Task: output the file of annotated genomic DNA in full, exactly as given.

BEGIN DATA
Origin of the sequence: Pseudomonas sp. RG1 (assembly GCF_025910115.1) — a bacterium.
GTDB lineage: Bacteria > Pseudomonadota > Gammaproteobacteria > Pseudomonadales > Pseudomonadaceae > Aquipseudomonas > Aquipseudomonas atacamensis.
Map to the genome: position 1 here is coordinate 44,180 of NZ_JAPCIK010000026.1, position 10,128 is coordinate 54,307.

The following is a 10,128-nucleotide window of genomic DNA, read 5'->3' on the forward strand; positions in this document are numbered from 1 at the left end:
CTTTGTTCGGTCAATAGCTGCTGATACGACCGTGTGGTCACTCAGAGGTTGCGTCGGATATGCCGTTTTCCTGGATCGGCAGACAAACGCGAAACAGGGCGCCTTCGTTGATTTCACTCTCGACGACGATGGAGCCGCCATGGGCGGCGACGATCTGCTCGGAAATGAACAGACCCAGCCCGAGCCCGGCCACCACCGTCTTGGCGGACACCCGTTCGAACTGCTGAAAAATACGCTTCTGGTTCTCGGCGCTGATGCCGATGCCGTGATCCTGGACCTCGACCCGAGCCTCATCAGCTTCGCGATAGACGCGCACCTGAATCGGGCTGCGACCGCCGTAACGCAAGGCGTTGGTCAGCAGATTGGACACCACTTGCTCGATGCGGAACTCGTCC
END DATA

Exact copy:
Origin of the sequence: Pseudomonas sp. RG1 (assembly GCF_025910115.1) — a bacterium.
GTDB lineage: Bacteria > Pseudomonadota > Gammaproteobacteria > Pseudomonadales > Pseudomonadaceae > Aquipseudomonas > Aquipseudomonas atacamensis.
Map to the genome: position 1 here is coordinate 44,180 of NZ_JAPCIK010000026.1, position 10,128 is coordinate 54,307.

The following is a 10,128-nucleotide window of genomic DNA, read 5'->3' on the forward strand; positions in this document are numbered from 1 at the left end:
CTTTGTTCGGTCAATAGCTGCTGATACGACCGTGTGGTCACTCAGAGGTTGCGTCGGATATGCCGTTTTCCTGGATCGGCAGACAAACGCGAAACAGGGCGCCTTCGTTGATTTCACTCTCGACGACGATGGAGCCGCCATGGGCGGCGACGATCTGCTCGGAAATGAACAGACCCAGCCCGAGCCCGGCCACCACCGTCTTGGCGGACACCCGTTCGAACTGCTGAAAAATACGCTTCTGGTTCTCGGCGCTGATGCCGATGCCGTGATCCTGGACCTCGACCCGAGCCTCATCAGCTTCGCGATAGACGCGCACCTGAATCGGGCTGCGACCGCCGTAACGCAAGGCGTTGGTCAGCAGATTGGACACCACTTGCTCGATGCGGAACTCGTCC